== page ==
How do I measure distances and sizes of ships, etc. with the Oceana monocular?
October 28, 2012
On the Oceana Monocular (#71212), the vertical and horizontal scales on the reticle are graduated in mils (short for milliradians). One mil is a thousandth of the angular measure known as a radian. A degree is equal to approximately 18 mils and it takes about 57.3 degrees to equal one radian.
To measure a distance to an object of known size, first use either scale as appropriate and measure the angle in mils. The vertical scale is marked in numbered intervals of 10 mils for each interval up to a mark of 7, which is 70 mils. Similarly, the horizontal scale is marked to 40 mils to both the left and right.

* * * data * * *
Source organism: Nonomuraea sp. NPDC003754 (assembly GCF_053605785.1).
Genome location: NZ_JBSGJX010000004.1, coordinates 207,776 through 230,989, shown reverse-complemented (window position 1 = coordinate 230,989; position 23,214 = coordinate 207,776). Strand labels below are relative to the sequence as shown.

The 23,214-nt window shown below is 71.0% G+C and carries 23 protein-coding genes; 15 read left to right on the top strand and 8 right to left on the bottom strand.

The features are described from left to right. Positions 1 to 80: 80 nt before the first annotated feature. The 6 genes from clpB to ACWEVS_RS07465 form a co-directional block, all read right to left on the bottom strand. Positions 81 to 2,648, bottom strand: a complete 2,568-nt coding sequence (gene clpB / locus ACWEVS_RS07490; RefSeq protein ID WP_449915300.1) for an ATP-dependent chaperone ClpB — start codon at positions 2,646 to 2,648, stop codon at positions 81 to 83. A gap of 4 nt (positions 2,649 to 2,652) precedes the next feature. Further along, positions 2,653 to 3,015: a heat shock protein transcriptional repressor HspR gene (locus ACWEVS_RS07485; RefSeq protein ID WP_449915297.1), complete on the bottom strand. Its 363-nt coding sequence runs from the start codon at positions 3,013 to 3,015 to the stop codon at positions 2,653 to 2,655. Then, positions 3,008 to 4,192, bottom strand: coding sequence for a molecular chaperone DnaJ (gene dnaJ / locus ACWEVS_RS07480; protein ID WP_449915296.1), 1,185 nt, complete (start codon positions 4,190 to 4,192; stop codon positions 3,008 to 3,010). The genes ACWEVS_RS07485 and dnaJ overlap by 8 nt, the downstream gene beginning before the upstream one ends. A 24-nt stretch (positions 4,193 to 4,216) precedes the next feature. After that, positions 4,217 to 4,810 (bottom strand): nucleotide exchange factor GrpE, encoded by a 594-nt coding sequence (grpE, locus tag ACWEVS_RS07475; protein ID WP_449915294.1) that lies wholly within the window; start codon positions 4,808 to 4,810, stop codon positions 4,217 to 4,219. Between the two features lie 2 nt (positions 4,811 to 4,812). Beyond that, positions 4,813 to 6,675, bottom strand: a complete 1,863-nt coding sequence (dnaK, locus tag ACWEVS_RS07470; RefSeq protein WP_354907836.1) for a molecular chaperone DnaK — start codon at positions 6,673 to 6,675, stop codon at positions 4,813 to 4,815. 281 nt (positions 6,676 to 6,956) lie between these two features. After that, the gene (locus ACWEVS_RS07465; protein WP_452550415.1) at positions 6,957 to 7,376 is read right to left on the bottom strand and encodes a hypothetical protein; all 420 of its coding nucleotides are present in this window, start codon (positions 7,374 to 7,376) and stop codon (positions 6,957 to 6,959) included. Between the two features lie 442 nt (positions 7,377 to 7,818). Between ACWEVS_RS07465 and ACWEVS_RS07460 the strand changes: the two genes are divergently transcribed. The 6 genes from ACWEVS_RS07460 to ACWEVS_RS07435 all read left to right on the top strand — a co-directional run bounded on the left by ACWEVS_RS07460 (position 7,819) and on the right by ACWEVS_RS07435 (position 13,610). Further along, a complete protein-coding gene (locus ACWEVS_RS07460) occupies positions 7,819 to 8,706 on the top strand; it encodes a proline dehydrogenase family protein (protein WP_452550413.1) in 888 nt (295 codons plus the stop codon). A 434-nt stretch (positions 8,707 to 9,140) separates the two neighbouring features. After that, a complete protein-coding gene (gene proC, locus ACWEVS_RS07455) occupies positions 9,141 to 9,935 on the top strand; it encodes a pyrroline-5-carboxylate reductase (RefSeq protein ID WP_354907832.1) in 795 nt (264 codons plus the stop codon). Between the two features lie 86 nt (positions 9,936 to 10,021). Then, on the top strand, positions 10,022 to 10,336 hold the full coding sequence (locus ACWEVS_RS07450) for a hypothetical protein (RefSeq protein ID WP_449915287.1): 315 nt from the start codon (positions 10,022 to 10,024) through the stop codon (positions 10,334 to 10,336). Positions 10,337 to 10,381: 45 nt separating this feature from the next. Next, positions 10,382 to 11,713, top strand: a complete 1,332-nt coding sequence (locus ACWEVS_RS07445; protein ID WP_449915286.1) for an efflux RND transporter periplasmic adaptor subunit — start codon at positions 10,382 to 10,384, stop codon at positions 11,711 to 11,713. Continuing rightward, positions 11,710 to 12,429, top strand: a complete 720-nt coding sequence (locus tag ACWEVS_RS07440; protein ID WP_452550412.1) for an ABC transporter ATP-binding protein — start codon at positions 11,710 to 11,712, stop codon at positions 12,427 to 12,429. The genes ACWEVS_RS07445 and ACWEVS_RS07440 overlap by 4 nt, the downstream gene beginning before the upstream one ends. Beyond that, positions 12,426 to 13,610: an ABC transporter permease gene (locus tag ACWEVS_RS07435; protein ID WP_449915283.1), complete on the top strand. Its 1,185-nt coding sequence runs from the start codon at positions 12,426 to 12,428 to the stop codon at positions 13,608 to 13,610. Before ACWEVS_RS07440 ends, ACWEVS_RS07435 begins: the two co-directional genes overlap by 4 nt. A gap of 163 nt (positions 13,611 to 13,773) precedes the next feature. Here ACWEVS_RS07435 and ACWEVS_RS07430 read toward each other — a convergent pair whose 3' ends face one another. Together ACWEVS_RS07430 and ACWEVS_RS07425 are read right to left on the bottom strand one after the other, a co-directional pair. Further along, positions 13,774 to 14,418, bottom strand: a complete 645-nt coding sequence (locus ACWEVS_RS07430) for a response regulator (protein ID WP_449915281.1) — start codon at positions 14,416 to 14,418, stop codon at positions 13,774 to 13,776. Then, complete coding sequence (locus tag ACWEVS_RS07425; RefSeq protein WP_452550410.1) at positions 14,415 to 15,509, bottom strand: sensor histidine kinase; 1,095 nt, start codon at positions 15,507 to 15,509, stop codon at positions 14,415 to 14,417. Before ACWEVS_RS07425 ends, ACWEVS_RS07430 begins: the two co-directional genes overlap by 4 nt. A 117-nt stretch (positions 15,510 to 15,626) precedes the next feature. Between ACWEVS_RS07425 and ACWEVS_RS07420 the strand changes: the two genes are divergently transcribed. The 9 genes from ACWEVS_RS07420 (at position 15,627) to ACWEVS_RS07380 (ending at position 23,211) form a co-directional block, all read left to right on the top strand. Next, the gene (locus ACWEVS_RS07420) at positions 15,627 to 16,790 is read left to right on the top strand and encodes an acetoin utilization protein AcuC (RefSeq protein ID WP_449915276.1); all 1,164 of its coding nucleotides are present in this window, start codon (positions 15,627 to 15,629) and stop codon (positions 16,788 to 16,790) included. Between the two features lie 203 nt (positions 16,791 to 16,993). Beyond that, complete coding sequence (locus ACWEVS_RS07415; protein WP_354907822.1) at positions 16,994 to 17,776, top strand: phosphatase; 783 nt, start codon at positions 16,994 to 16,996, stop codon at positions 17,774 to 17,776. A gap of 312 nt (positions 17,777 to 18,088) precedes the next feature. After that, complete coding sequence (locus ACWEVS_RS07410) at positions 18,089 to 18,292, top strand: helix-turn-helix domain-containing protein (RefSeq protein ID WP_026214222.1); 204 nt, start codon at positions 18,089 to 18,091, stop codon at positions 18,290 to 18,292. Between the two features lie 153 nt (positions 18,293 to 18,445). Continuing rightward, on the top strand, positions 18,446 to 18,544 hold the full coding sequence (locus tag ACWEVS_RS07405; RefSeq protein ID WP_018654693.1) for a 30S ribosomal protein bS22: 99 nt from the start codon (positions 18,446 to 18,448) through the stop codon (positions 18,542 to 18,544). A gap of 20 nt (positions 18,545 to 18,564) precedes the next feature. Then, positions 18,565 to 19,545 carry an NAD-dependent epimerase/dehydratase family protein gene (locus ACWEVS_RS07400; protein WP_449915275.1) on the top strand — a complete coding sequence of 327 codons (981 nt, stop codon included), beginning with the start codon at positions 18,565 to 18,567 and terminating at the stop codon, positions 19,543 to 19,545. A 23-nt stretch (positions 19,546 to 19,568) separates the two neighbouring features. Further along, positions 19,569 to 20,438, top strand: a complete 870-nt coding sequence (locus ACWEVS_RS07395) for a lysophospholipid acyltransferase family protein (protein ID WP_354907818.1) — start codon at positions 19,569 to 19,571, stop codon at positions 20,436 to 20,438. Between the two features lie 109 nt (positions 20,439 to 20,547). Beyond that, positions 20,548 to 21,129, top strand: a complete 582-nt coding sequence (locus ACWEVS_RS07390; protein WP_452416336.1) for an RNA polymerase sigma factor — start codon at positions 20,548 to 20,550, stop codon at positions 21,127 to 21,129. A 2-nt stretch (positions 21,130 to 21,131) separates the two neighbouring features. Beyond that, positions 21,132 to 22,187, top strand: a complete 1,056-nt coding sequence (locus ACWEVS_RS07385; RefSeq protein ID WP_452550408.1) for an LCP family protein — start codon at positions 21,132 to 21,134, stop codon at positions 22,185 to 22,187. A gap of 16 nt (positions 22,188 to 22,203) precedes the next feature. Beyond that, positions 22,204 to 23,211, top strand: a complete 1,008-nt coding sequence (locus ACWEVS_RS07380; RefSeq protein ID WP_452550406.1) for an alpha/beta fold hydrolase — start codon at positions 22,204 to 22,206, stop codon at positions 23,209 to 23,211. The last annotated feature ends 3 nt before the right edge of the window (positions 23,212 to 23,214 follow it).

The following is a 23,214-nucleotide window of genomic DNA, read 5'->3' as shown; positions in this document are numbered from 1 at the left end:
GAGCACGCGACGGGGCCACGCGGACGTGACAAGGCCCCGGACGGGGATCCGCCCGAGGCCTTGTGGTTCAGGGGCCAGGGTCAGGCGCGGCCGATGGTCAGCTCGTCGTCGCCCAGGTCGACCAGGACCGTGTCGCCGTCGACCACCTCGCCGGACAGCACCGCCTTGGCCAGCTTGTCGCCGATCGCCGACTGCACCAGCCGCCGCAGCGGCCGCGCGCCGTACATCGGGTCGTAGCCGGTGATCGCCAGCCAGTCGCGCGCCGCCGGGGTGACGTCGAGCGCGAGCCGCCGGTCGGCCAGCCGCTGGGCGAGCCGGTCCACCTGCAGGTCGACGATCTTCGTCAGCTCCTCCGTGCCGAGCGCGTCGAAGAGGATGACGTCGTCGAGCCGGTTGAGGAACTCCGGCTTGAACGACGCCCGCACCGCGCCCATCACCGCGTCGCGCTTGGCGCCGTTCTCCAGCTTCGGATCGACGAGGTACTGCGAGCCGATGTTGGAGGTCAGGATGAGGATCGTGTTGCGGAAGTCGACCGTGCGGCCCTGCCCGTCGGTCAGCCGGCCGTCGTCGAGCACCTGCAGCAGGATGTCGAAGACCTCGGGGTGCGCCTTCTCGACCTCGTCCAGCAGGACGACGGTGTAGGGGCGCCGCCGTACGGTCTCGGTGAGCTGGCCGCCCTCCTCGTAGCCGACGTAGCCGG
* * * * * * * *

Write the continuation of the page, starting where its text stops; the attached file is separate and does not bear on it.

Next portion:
You should be able to estimate between the marks to the closest mil.
Now multiply the known size of the object by 1000 and then divide by the mil angular measurement to get the distance.
For example, a sailboat is known to have a mast 60 feet high. It is observed out to sea with the Oceana monocular and has a vertical mils angle of 3. What is the distance? 60 x 1000 divided by 3 = 60,000/3 equals 20,000 feet or about 3.8 miles.
The same reasoning can be used to get the size of a boat or other object if you know the distance to it. The size in this case will be the mil angular measurement divided by 1000 then multiplied by the distance.
For example, a whale is seen on the surface near a lighthouse that is known to be 2500 feet away. The whale’s length on the horizontal scale is 24 mils. How big is the whale? 24 divided by 1000 times 2500 = 0.024 times 2500 equals 60 feet.